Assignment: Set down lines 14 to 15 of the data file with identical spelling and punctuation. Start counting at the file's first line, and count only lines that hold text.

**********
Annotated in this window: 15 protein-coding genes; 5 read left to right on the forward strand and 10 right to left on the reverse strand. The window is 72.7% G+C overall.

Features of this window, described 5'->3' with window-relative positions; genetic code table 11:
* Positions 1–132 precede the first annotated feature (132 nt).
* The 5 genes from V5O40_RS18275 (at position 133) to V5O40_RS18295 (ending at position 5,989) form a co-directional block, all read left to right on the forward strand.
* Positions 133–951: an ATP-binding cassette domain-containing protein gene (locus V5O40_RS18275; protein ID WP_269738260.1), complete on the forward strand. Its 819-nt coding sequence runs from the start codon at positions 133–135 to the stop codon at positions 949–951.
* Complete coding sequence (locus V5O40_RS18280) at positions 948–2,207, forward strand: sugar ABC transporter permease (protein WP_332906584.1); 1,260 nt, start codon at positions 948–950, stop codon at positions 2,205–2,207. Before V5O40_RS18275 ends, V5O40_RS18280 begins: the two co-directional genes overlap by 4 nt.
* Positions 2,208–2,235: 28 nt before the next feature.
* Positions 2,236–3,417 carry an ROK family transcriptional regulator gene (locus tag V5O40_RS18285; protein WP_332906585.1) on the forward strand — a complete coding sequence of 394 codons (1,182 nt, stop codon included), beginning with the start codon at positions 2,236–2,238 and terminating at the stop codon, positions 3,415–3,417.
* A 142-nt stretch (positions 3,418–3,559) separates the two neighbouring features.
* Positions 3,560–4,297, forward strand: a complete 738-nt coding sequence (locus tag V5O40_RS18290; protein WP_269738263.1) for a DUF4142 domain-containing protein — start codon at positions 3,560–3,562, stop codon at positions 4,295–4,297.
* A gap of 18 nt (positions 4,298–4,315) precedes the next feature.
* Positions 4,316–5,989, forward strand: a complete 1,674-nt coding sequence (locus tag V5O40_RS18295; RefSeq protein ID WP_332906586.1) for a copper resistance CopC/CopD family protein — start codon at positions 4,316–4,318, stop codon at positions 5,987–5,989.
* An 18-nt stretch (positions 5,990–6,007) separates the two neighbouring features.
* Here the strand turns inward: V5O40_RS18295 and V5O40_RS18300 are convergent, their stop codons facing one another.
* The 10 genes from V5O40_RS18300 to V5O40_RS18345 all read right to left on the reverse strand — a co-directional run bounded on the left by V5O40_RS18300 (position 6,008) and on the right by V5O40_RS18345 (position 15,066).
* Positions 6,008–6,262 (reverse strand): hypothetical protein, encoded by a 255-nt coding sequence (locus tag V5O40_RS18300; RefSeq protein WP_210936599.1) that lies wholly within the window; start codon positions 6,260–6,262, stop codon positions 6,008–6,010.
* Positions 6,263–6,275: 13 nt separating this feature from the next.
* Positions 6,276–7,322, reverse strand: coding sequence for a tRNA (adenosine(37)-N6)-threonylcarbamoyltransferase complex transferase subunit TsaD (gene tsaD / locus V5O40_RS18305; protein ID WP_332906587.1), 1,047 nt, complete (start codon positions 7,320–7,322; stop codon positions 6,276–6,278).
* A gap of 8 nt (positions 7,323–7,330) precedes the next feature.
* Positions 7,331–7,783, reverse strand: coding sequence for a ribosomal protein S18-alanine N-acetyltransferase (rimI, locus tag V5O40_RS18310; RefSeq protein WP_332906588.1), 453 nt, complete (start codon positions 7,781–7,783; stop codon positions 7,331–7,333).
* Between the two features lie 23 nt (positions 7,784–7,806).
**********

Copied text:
* Here the strand turns inward: V5O40_RS18295 and V5O40_RS18300 are convergent, their stop codons facing one another.
* The 10 genes from V5O40_RS18300 to V5O40_RS18345 all read right to left on the reverse strand — a co-directional run bounded on the left by V5O40_RS18300 (position 6,008) and on the right by V5O40_RS18345 (position 15,066).